Victim Blaming Dr. Dao

Now journalists are starting to dig into Dr. Dao’s past, as if some criminal history or other misdeed somehow “explains away” the violence done to him by United.

This is victim blaming.

I hope, if anything like this ever happens to me, no one asks me how I dressed, what I did in the past, or whether or not I have a criminal history.

I would just want people to respond to the unfair and violent way I was treated after having done nothing wrong but bought a plane ticket and gotten in my seat.

In gender studies we often use the idea of “asking the other question” – to see what kind of power structures might be at work. The obvious one here is capitalism, where it’s seen as legitimate for a company to protect its property instead of treating people with respect. But there’s patriarchy, too, which trains men to believe that violence is an acceptable way to protect property. I’d add as well racism – Dao is Vietnamese-American – and orientalism, if you read some of the descriptions of the way he behaved. (Honestly, if I see the word “unusual” one more time I’m going to scream.)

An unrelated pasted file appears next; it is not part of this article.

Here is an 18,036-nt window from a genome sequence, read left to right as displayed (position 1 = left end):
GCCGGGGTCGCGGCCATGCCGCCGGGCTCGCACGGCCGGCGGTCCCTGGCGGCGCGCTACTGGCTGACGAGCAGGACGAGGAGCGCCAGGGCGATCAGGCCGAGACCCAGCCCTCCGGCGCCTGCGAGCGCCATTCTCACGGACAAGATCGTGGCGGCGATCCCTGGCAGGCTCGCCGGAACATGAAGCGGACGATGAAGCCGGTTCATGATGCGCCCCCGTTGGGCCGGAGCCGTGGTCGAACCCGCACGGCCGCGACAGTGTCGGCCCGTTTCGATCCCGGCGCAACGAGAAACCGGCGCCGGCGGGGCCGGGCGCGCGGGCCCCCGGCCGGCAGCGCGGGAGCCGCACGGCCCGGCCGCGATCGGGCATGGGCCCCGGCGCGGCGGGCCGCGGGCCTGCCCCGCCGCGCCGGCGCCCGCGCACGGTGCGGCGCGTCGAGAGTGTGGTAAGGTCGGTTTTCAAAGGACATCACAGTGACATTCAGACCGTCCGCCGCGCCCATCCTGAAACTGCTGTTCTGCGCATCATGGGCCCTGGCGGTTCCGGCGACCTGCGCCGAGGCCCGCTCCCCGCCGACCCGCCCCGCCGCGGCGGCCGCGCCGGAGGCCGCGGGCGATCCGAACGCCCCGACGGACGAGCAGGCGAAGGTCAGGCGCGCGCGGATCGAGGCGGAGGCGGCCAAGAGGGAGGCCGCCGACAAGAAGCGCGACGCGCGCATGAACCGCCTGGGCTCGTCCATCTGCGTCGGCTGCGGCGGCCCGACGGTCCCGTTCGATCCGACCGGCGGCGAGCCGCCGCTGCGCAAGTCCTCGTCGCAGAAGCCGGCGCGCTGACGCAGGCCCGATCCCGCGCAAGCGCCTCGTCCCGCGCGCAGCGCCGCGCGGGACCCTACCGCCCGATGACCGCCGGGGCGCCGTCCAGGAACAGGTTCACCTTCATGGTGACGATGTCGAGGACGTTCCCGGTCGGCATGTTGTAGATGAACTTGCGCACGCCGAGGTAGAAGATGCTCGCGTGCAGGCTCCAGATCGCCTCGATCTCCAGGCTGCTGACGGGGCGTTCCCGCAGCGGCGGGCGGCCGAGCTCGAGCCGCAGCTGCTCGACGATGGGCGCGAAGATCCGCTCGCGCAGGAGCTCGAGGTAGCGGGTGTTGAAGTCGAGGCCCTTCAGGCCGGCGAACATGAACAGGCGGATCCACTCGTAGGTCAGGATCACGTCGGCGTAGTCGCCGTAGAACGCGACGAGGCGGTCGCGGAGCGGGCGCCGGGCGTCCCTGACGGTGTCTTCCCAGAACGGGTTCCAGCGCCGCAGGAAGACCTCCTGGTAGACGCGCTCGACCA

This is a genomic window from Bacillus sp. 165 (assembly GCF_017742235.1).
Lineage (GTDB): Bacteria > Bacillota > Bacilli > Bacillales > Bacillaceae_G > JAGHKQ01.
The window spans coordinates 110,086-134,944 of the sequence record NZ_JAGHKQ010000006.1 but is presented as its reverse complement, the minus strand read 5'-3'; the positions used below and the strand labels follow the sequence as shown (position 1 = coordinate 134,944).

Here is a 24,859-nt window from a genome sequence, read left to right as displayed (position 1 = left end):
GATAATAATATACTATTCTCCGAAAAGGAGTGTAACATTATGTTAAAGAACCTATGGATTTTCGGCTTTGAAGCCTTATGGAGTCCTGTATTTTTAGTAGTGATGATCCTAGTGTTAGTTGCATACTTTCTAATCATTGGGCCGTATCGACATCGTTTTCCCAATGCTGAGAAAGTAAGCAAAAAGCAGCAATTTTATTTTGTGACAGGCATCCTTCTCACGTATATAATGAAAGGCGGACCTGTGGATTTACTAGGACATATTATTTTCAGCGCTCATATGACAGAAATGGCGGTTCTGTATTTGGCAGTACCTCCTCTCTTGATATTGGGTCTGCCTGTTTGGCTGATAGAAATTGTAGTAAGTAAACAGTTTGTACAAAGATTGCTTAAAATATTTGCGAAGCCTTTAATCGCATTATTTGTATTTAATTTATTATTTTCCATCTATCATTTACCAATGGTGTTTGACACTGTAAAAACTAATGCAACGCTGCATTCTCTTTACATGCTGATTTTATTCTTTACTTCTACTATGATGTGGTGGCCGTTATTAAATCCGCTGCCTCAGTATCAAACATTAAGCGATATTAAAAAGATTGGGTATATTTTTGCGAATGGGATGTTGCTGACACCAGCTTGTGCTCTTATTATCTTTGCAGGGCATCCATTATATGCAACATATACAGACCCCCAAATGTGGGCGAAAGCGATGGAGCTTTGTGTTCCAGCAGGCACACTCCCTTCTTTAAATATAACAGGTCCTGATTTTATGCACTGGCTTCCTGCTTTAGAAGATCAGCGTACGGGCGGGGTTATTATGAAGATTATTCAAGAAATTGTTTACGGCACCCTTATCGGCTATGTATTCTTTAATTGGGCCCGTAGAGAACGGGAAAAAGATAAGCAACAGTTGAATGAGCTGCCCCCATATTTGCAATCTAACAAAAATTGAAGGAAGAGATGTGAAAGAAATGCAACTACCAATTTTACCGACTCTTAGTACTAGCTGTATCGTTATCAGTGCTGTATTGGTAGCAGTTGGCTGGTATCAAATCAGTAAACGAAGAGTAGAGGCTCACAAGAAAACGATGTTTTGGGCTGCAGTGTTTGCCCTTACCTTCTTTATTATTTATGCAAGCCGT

Other articles are pointing up sexual misconduct, too, and honestly, the whole thing is sickening. He was brutalized by a company he paid to transport him. That is all. There was no good reason for it, and the behavior of United should be roundly criticized by all of us who fly.

Helen Boyd

is the author of My Husband Betty and She's Not the Man I Married.

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